AI can transform the medicinal industry

Last month both the UK and US governments published reports on how artificial intelligence (AI) and automation will impact society in the coming years.

It was landmark moment, thrusting AI into national and political conversations.

At the same time Stephen Hawking, the renowned theoretical physicist, called AI the greatest threat in human history.

While the government reports acknowledge a danger – mainly surrounding job loss and ethical issues – it is not the Skynet scenario Hawking implied with his speech.

However, both he and the government reports believe AI and automation, if monitored closely, will transform not only business operations but the world as we know it.

>See also: Can AI and machine learning transform the entertainment industry?

Due to the heavy news coverage of AI and automation in the news last month, we thought it would be the perfect subject with which to launch Information Age’s new Innovation Spotlight video series.

This month IA interviewed a range of experts from a variety of industries that utilise AI and automation in their daily business. The second interview in the series was with Ken Mulvany, co-founder and director of BenevolentAI.

“Well it’s certainly an interesting and exciting time for both AI and automation,” Mulvany said to Information Age.

Mulvany had worked in the drug development industry for ten years before co-founding Benevolent AI.

He said that the drug development stage roughly took ten years to be completed.

With AI as his ally, however, “I’ve achieved that same state with novel chemicals, even more advanced, inside six months. So that’s a pretty big improvement in terms of time and the cost of that, and the social impact of those costs as well.”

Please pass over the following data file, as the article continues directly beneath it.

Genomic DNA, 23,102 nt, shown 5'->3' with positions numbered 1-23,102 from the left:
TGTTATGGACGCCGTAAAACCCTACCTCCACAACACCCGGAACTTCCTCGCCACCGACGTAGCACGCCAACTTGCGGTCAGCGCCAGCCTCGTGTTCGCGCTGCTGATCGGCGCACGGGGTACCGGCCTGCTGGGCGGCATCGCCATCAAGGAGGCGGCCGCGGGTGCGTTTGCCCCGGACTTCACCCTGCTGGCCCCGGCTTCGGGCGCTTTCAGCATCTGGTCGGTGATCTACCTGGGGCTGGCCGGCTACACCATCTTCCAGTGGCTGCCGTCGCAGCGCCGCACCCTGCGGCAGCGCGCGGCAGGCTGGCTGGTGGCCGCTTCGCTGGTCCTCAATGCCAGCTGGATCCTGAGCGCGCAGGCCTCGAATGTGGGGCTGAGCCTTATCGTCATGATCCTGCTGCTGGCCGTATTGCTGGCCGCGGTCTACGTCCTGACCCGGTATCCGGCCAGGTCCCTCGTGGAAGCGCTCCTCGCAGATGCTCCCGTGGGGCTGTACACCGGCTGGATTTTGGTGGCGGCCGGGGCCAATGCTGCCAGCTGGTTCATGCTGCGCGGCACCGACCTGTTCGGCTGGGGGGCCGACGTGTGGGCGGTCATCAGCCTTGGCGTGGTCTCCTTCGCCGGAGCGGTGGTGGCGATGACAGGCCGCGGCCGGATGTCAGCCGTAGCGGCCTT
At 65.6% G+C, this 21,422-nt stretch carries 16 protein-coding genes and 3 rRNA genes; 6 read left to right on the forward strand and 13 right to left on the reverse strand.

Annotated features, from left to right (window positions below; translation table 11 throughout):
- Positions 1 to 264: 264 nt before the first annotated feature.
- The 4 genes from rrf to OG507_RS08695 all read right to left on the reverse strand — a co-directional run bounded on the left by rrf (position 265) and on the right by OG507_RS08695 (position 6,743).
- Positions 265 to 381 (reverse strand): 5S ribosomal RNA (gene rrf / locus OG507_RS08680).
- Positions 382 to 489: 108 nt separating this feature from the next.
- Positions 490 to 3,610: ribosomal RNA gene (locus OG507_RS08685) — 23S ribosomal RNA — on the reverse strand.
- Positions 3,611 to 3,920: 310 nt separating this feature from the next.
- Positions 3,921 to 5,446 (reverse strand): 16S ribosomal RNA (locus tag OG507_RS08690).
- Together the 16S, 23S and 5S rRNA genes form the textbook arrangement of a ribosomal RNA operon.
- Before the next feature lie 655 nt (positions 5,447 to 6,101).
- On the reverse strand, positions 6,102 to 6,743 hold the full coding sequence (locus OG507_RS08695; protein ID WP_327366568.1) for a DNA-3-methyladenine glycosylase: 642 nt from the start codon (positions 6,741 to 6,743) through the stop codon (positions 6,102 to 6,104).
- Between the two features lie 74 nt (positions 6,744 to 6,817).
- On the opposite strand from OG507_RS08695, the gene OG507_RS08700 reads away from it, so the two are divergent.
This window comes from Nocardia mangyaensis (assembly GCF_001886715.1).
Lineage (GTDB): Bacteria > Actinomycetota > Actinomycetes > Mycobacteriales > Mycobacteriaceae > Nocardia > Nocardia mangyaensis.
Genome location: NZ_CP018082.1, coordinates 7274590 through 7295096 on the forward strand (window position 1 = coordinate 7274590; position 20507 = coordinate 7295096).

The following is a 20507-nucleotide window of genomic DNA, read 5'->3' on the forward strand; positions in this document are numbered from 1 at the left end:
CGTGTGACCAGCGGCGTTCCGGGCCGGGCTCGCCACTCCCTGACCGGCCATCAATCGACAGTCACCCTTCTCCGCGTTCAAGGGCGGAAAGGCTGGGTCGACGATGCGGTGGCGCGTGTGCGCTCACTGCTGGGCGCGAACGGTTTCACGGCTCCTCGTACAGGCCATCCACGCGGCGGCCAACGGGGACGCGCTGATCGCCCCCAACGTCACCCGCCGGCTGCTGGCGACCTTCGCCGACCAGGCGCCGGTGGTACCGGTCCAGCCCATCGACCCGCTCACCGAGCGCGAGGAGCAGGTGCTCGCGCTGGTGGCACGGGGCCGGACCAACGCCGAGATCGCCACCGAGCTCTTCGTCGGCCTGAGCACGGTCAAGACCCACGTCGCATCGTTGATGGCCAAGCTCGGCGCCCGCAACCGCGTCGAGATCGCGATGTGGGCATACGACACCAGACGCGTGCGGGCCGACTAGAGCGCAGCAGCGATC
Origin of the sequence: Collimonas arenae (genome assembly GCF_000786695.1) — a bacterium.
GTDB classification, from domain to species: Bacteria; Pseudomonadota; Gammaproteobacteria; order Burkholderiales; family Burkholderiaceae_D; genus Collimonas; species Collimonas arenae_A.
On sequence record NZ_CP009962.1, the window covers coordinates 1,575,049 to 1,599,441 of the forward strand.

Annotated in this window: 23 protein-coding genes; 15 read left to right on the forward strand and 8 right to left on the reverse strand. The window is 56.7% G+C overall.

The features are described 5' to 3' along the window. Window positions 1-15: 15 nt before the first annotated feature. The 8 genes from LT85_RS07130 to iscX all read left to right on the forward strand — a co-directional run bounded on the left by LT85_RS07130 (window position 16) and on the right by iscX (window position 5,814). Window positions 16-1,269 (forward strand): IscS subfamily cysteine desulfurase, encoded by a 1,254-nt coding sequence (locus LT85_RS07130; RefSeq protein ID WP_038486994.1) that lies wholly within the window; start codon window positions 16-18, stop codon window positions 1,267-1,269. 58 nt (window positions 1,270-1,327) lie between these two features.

The biomedical space is drastically improved by the integration of AI into operational functions.

>See also: AI will be the number one transformative technology of the next decade – so get prepared

Indeed, as is the case with BenevolentAI, it realises that there is too much medical journals and papers for humans to analyse. It is simply not possible.

“What these AI algorithms can do is absorb a tremendous amount of information, look for patterns in that information on a scale that as humans we just can’t,” said Mulvany.

“Narrow AI is an area of machine learning and artificial intelligence, which looks at very specific problems that computers can augment human intelligence to solve.”

It is not the end of human involvement either, Mulvany stressed. “It requires that human judgement to drive the system, with the system providing the hypothesis of how certain mechanisms can be modulated, so that humans can treat disease.”

This is not the horrific futuristic view of artificial intelligence, so often portrayed in Hollywood films.

The AI system’s purpose at BenevolentAI “is to benefit humanity”, said Mulvany.

>See also: AI: the possibilities and the threats posed

It is not ‘dangerous’ and ‘simply’ processes medical information and “makes predictions on how information which is currently not linked could be linked.”

“From a super intelligence perspective,” however, Mulvany is not naive and recognises that while society is some way from seeing that it will happen.

That knowledge underscores the “importance of building a morality into your technology as best you can”, according to Mulvany.

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Nick Ismail

Nick Ismail is a former editor for Information Age (from 2018 to 2022) before moving on to become Global Head of Brand Journalism at HCLTech. He has a particular interest in smart technologies, AI and...